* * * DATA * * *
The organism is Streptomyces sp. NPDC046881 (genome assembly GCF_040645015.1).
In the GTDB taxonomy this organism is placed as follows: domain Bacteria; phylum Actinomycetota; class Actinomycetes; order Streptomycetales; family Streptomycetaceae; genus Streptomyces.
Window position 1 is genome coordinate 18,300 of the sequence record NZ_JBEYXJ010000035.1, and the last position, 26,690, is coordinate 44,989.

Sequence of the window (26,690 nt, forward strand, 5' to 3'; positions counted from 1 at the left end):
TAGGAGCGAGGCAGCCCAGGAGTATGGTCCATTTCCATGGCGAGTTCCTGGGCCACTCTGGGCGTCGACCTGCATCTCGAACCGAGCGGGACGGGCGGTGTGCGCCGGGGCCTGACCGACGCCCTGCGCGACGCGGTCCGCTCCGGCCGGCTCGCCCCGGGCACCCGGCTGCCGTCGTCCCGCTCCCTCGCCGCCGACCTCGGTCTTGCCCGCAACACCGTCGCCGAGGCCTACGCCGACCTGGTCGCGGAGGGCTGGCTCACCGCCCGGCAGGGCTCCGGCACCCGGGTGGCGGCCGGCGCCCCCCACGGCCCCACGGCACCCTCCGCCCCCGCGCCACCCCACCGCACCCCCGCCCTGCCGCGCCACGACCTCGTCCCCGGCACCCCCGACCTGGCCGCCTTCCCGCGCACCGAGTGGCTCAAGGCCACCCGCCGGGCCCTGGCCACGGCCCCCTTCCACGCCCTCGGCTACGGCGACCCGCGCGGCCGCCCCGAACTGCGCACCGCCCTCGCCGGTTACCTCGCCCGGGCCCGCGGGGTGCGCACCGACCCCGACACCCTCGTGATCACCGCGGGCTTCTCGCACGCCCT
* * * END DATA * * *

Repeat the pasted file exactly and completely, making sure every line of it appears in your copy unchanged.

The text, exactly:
The organism is Streptomyces sp. NPDC046881 (genome assembly GCF_040645015.1).
In the GTDB taxonomy this organism is placed as follows: domain Bacteria; phylum Actinomycetota; class Actinomycetes; order Streptomycetales; family Streptomycetaceae; genus Streptomyces.
Window position 1 is genome coordinate 18,300 of the sequence record NZ_JBEYXJ010000035.1, and the last position, 26,690, is coordinate 44,989.

Sequence of the window (26,690 nt, forward strand, 5' to 3'; positions counted from 1 at the left end):
TAGGAGCGAGGCAGCCCAGGAGTATGGTCCATTTCCATGGCGAGTTCCTGGGCCACTCTGGGCGTCGACCTGCATCTCGAACCGAGCGGGACGGGCGGTGTGCGCCGGGGCCTGACCGACGCCCTGCGCGACGCGGTCCGCTCCGGCCGGCTCGCCCCGGGCACCCGGCTGCCGTCGTCCCGCTCCCTCGCCGCCGACCTCGGTCTTGCCCGCAACACCGTCGCCGAGGCCTACGCCGACCTGGTCGCGGAGGGCTGGCTCACCGCCCGGCAGGGCTCCGGCACCCGGGTGGCGGCCGGCGCCCCCCACGGCCCCACGGCACCCTCCGCCCCCGCGCCACCCCACCGCACCCCCGCCCTGCCGCGCCACGACCTCGTCCCCGGCACCCCCGACCTGGCCGCCTTCCCGCGCACCGAGTGGCTCAAGGCCACCCGCCGGGCCCTGGCCACGGCCCCCTTCCACGCCCTCGGCTACGGCGACCCGCGCGGCCGCCCCGAACTGCGCACCGCCCTCGCCGGTTACCTCGCCCGGGCCCGCGGGGTGCGCACCGACCCCGACACCCTCGTGATCACCGCGGGCTTCTCGCACGCCCT